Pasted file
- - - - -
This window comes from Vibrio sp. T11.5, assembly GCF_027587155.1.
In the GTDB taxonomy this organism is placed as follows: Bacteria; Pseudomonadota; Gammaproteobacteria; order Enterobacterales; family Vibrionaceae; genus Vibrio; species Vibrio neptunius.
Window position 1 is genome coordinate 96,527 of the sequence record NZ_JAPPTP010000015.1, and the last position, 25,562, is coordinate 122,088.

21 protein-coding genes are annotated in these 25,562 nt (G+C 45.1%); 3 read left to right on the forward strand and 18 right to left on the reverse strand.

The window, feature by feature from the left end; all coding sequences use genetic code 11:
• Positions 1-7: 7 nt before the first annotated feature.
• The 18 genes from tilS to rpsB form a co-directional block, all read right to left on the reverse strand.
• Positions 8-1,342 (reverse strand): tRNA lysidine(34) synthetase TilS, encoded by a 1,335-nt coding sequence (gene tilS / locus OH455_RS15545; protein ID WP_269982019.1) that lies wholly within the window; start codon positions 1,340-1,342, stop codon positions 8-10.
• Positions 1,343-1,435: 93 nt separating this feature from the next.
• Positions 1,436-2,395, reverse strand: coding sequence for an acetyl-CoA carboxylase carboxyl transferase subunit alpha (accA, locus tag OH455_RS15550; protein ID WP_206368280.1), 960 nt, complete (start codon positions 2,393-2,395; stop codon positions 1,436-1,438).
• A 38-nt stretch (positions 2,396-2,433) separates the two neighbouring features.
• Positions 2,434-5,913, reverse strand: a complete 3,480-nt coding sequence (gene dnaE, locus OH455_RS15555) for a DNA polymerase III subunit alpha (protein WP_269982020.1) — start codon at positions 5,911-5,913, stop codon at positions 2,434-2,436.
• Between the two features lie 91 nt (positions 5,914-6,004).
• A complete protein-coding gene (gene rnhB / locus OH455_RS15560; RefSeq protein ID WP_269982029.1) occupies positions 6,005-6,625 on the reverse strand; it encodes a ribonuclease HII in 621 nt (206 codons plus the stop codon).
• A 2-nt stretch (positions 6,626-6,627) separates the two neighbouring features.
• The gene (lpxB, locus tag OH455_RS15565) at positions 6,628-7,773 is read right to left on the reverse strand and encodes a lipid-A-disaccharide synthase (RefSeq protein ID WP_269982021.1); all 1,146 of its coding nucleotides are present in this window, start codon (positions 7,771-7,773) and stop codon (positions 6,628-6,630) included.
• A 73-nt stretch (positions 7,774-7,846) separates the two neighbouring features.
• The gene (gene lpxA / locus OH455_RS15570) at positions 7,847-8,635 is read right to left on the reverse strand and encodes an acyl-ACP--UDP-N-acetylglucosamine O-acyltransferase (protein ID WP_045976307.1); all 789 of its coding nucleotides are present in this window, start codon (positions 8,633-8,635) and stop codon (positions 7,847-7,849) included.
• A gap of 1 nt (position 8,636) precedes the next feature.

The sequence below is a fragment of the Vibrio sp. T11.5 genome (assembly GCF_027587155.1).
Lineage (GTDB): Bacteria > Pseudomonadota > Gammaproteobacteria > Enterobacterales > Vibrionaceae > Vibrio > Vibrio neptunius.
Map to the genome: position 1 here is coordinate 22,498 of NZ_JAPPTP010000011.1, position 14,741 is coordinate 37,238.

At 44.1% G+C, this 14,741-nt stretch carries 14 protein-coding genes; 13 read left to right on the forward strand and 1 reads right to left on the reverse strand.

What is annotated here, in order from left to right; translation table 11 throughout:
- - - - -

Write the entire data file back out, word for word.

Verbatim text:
This window comes from Vibrio sp. T11.5, assembly GCF_027587155.1.
In the GTDB taxonomy this organism is placed as follows: Bacteria; Pseudomonadota; Gammaproteobacteria; order Enterobacterales; family Vibrionaceae; genus Vibrio; species Vibrio neptunius.
Window position 1 is genome coordinate 96,527 of the sequence record NZ_JAPPTP010000015.1, and the last position, 25,562, is coordinate 122,088.

21 protein-coding genes are annotated in these 25,562 nt (G+C 45.1%); 3 read left to right on the forward strand and 18 right to left on the reverse strand.

The window, feature by feature from the left end; all coding sequences use genetic code 11:
• Positions 1-7: 7 nt before the first annotated feature.
• The 18 genes from tilS to rpsB form a co-directional block, all read right to left on the reverse strand.
• Positions 8-1,342 (reverse strand): tRNA lysidine(34) synthetase TilS, encoded by a 1,335-nt coding sequence (gene tilS / locus OH455_RS15545; protein ID WP_269982019.1) that lies wholly within the window; start codon positions 1,340-1,342, stop codon positions 8-10.
• Positions 1,343-1,435: 93 nt separating this feature from the next.
• Positions 1,436-2,395, reverse strand: coding sequence for an acetyl-CoA carboxylase carboxyl transferase subunit alpha (accA, locus tag OH455_RS15550; protein ID WP_206368280.1), 960 nt, complete (start codon positions 2,393-2,395; stop codon positions 1,436-1,438).
• A 38-nt stretch (positions 2,396-2,433) separates the two neighbouring features.
• Positions 2,434-5,913, reverse strand: a complete 3,480-nt coding sequence (gene dnaE, locus OH455_RS15555) for a DNA polymerase III subunit alpha (protein WP_269982020.1) — start codon at positions 5,911-5,913, stop codon at positions 2,434-2,436.
• Between the two features lie 91 nt (positions 5,914-6,004).
• A complete protein-coding gene (gene rnhB / locus OH455_RS15560; RefSeq protein ID WP_269982029.1) occupies positions 6,005-6,625 on the reverse strand; it encodes a ribonuclease HII in 621 nt (206 codons plus the stop codon).
• A 2-nt stretch (positions 6,626-6,627) separates the two neighbouring features.
• The gene (lpxB, locus tag OH455_RS15565) at positions 6,628-7,773 is read right to left on the reverse strand and encodes a lipid-A-disaccharide synthase (RefSeq protein ID WP_269982021.1); all 1,146 of its coding nucleotides are present in this window, start codon (positions 7,771-7,773) and stop codon (positions 6,628-6,630) included.
• A 73-nt stretch (positions 7,774-7,846) separates the two neighbouring features.
• The gene (gene lpxA / locus OH455_RS15570) at positions 7,847-8,635 is read right to left on the reverse strand and encodes an acyl-ACP--UDP-N-acetylglucosamine O-acyltransferase (protein ID WP_045976307.1); all 789 of its coding nucleotides are present in this window, start codon (positions 8,633-8,635) and stop codon (positions 7,847-7,849) included.
• A gap of 1 nt (position 8,636) precedes the next feature.

The sequence below is a fragment of the Vibrio sp. T11.5 genome (assembly GCF_027587155.1).
Lineage (GTDB): Bacteria > Pseudomonadota > Gammaproteobacteria > Enterobacterales > Vibrionaceae > Vibrio > Vibrio neptunius.
Map to the genome: position 1 here is coordinate 22,498 of NZ_JAPPTP010000011.1, position 14,741 is coordinate 37,238.

At 44.1% G+C, this 14,741-nt stretch carries 14 protein-coding genes; 13 read left to right on the forward strand and 1 reads right to left on the reverse strand.

What is annotated here, in order from left to right; translation table 11 throughout: